https://www.forbes.com/sites/willhorton1/2020/04/17/easyjet-tells-stelios-why-its-not-cancelling-airbus-order-for-107-aircraft/#158a27d95aa1

    4 users thanked author for this post.

    esselle
    Participant

    Now, has EasyJet considered, the proposed new seating arrangements on aircraft’s and more importantly, the new regulatory changes that are being discussed to protect the travelling public and improve health and safety on airlines, which could also lead to design changes for aircraft coming to market in the foreseeable future?

    To answer your question – big companies employ dedicated people to keep abreast of legislation and lobby where required. So I am sure they have considered it.

    As for the order – this article gives some insight on why it isn’t a black and white issue. Particularly that existing aircraft purchased could be re-priced.

    https://www.forbes.com/sites/willhorton1/2020/04/17/easyjet-tells-stelios-why-its-not-cancelling-airbus-order-for-107-aircraft/#158a27d95aa1

    If you go back in time and look at the facts, Stelios was fighting against this order way before the COV impacts were anywhere near clear.

    If anything, the latest context supports his position.

    2 users thanked author for this post.

    SimonS1
    Participant

    Now, has EasyJet considered, the proposed new seating arrangements on aircraft’s and more importantly, the new regulatory changes that are being discussed to protect the travelling public and improve health and safety on airlines, which could also lead to design changes for aircraft coming to market in the foreseeable future?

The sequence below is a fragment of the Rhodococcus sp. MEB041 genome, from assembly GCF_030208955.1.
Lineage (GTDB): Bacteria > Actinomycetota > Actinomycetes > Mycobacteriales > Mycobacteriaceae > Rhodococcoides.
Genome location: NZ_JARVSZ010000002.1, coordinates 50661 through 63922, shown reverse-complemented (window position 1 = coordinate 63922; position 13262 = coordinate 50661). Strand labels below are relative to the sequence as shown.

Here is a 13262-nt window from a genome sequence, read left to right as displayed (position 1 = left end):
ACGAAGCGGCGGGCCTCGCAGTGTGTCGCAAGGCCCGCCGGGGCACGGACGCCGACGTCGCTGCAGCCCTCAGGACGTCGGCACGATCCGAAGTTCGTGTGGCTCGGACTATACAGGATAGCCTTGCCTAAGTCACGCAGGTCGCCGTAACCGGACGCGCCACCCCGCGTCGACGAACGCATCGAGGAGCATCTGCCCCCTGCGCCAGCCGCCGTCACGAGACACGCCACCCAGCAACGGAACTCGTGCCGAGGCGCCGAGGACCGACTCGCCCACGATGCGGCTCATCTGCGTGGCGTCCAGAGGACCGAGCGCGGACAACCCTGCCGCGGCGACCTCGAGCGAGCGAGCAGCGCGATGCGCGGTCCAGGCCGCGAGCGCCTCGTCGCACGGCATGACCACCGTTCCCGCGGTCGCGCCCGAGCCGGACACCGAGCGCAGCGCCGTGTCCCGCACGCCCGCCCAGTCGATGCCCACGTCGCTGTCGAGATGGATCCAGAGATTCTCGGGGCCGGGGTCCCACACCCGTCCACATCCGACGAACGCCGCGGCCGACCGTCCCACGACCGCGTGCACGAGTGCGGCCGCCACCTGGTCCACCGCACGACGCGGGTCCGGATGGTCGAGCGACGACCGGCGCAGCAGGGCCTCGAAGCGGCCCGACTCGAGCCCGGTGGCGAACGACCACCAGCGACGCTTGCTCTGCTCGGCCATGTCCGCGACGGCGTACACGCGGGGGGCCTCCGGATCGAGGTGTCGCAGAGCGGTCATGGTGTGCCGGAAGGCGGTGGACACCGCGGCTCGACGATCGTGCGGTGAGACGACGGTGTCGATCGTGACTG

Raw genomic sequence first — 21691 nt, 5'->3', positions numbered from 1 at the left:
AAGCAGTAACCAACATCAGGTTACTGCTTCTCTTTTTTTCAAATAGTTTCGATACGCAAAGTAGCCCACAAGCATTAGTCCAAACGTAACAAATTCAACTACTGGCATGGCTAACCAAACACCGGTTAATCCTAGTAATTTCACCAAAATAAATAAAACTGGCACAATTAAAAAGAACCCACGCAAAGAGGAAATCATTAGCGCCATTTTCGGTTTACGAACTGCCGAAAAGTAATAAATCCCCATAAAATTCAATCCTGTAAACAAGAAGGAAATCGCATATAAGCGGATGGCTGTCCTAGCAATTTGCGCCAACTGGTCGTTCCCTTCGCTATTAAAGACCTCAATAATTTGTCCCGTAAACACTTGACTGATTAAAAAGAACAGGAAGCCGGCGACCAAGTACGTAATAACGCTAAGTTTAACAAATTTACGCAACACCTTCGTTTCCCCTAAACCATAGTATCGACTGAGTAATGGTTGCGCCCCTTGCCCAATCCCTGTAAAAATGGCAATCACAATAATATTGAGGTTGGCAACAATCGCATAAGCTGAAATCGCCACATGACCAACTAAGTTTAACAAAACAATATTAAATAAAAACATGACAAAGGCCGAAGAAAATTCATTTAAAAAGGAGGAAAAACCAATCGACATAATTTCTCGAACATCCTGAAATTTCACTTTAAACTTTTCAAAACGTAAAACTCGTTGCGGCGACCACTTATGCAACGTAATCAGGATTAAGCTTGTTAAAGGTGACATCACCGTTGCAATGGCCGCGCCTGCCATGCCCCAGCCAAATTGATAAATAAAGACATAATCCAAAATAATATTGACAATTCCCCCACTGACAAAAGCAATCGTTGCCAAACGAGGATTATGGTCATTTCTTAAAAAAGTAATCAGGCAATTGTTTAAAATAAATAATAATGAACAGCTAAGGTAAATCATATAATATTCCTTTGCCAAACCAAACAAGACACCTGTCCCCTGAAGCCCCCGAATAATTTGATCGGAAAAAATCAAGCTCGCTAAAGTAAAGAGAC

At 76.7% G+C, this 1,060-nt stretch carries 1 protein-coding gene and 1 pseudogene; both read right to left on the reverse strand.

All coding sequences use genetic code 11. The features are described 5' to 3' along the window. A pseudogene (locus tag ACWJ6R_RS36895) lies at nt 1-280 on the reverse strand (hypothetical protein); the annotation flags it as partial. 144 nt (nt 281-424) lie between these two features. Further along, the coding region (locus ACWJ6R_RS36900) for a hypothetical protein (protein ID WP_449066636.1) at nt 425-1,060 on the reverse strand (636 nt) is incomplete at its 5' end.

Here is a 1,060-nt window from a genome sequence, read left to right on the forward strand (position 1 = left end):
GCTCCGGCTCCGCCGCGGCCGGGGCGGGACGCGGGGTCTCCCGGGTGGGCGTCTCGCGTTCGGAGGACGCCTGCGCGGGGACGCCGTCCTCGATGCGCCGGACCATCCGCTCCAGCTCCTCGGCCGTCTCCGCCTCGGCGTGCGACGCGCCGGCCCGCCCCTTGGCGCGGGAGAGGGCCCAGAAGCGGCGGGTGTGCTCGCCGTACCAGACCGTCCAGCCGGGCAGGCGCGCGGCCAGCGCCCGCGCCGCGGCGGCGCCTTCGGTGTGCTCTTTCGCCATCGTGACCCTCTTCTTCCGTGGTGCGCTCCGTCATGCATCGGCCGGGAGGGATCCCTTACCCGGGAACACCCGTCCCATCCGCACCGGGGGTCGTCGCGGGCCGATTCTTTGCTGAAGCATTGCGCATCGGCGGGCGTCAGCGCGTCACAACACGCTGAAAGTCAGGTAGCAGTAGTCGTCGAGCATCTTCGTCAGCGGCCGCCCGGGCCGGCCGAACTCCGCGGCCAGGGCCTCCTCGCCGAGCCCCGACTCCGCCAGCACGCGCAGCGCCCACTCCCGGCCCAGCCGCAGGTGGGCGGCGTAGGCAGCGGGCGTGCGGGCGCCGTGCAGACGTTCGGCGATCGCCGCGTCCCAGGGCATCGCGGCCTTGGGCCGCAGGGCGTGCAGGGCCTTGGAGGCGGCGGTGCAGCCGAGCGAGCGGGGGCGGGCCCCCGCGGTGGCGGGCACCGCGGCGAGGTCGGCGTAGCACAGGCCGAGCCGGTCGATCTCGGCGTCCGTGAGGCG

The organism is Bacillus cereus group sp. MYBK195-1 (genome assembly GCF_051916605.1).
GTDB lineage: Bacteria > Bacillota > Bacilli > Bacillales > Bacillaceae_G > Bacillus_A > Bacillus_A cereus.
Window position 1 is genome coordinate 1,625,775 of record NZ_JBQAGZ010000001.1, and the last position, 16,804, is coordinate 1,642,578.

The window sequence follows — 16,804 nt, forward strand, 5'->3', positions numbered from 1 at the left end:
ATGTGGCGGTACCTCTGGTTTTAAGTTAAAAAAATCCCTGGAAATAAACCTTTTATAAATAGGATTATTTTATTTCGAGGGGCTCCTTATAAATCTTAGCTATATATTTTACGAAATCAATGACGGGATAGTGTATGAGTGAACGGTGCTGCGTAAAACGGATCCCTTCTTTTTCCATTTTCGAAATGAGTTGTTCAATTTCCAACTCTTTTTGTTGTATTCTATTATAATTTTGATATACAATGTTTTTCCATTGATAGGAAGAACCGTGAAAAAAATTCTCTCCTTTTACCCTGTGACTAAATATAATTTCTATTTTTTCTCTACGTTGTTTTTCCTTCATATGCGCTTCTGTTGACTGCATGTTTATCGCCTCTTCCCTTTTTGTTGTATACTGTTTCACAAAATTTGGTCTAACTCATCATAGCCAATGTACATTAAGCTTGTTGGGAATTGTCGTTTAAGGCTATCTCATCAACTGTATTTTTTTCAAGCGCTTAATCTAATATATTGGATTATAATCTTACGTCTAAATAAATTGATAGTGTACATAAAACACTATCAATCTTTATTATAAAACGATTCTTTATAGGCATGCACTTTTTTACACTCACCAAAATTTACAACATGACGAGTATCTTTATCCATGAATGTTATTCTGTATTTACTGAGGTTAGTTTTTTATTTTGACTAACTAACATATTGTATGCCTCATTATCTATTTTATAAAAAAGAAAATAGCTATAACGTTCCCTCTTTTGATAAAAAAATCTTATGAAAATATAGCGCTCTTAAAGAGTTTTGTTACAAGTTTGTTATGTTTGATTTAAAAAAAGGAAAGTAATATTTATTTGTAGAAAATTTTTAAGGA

To answer your question – big companies employ dedicated people to keep abreast of legislation and lobby where required. So I am sure they have considered it.

    As for the order – this article gives some insight on why it isn’t a black and white issue. Particularly that existing aircraft purchased could be re-priced.

    https://www.forbes.com/sites/willhorton1/2020/04/17/easyjet-tells-stelios-why-its-not-cancelling-airbus-order-for-107-aircraft/#158a27d95aa1

    If you go back in time and look at the facts, Stelios was fighting against this order way before the COV impacts were anywhere near clear.

    If anything, the latest context supports his position.

    Indeed he was, but it appears the contract was signed in 2013. Without seeing it I’m not sure anyone can second guess how easy/hard it could be to terminate.


    cwoodward
    Participant

    I have read reports about this contract for over the past several years and have come to the conclusion that this has perhaps become more a battle of wills than now a constructive forward plan by ether party.
    ‘SimonS1’ draws attention above to the degree of difficulty or not in cancelling the contract but prior to that being addressed a consensus between the two parties will need to be reached as I cannot see Stellos becking off.
    Probably it is ultimately going to come down to some sort of redrawing of the the contract rather than an outright cancellation and the substantial downside cost that this will likely incur.